He gained respect by mixing craftsmanship, loud guitar and activism. Bayak is one of today’s most distinctive Bali young artists. While his band, Geekssmile, should be used as the role model for other Indonesian bands: quit singing cheesy love songs, stop crying, start helping this in-a-state-of-emergency country.
Are you a guitarist or a visual artist?
I prefer to call myself as an artist (as recorded on my KTP/Indonesian ID card). You know, I grew up in a village where being artistic is a normal part of daily life. So since I was a kid I’ve been into drawing. Since the age of seven I’ve been drawing figures from wayang stories. Not only drawing on paper, I sometimes draw outlines on coconut skins and then etch into the coconut manually.
My interest in (rock) music began after I was “ambushed” by my cousin (and his friends) who are older than me. He liked cranking up the volume of metal records that he owned like Metallica and Helloween, from his self-modified speakers, at whatever time he/they wished. That was the era when I was introduced to guitar. After graduating from middle school I continued to a senior high school that specialised in visual arts. That’s when I became really inspired to mix music and visual art. My finest moment was when my bandmates in Geekssmile decided to let me interpret each song in our album Upeti Untuk Macan Asia into visual art, which became the concept for the whole artwork of the album.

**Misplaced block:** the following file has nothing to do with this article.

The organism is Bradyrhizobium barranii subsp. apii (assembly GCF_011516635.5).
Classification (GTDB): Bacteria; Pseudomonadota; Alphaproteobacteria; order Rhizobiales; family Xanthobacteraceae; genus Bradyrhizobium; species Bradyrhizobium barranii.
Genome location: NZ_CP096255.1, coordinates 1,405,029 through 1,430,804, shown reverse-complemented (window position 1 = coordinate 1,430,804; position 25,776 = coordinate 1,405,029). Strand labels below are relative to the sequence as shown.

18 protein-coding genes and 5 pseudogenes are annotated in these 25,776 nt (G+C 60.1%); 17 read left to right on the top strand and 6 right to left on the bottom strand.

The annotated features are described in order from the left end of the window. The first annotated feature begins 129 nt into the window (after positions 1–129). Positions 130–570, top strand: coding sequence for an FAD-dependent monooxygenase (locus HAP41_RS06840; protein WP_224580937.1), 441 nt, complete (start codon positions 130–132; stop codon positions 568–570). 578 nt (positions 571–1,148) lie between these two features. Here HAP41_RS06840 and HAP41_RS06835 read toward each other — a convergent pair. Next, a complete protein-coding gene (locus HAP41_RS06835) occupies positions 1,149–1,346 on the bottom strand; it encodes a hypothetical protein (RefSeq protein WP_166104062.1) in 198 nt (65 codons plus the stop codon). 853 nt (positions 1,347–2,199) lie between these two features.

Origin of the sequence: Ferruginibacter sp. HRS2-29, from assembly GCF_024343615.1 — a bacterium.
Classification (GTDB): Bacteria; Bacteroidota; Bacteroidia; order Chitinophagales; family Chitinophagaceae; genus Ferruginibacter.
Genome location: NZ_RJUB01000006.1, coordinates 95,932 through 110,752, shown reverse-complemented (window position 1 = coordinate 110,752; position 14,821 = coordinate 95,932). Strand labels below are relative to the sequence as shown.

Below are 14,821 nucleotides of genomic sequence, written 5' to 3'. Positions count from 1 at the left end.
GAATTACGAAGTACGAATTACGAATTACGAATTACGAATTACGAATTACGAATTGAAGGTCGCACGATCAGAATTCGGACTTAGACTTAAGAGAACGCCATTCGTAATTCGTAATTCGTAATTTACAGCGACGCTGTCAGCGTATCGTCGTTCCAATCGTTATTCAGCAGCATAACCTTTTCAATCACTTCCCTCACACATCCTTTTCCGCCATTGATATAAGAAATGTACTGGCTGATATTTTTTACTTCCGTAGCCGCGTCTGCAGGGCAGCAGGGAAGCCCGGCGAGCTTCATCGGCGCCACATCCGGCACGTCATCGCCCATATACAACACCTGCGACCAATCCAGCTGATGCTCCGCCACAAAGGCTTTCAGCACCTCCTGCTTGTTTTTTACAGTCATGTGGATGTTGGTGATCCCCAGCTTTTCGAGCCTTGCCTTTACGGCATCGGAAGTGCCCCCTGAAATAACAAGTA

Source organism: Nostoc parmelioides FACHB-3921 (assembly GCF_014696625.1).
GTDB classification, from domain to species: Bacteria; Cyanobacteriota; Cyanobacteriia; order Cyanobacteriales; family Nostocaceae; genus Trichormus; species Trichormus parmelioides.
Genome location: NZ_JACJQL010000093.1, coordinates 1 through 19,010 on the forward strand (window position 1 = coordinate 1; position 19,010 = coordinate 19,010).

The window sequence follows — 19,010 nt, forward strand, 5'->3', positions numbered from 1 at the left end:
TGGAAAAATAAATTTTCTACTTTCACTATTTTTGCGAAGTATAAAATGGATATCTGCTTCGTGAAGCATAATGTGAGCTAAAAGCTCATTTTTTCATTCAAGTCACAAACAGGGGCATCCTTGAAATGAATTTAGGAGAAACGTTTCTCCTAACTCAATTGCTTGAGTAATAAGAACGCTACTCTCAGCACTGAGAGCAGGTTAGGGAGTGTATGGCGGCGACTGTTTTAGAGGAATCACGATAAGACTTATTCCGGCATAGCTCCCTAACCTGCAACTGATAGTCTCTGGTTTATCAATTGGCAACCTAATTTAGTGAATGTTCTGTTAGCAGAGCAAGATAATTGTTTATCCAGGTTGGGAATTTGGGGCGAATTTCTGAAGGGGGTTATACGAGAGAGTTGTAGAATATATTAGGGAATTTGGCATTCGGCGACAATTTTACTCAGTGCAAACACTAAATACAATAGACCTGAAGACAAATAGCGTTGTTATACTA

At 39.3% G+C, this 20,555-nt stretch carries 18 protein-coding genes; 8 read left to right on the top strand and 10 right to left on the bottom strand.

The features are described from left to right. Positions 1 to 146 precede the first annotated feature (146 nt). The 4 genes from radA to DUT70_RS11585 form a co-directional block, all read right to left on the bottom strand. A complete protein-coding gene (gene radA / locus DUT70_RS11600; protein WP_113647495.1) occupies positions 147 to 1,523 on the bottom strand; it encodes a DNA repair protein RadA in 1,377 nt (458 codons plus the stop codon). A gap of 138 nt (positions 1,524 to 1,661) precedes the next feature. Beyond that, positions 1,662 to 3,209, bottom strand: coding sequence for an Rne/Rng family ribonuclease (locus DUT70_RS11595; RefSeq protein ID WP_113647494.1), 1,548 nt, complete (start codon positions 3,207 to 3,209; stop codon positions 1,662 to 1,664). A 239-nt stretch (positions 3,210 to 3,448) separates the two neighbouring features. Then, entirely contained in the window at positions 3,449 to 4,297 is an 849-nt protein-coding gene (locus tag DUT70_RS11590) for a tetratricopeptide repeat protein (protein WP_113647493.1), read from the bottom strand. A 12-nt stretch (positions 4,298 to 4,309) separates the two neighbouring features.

You just got back from exhibiting in Singapore. How was it? That wasn’t your first overseas exhibition right?
True, my exhibition in Singapore wasn’t my first overseas exhibition. In 2010 I was included in the Pozan Biennale in Poland, and the year after in Hanover, Germany, and this year also in Germany (Frankfurt, to be precise). But, yeah, it was just my art work, without me included! For this Singapore exhibition, I sent my artwork into their competition. I was chosen as one of 20 young finalists from South East Asia. My artwork was exhibited at Espace Louis Vuitton Singapore. A few colleagues of mine were kind enough to sponsor me to attend the opening night of the exhibition.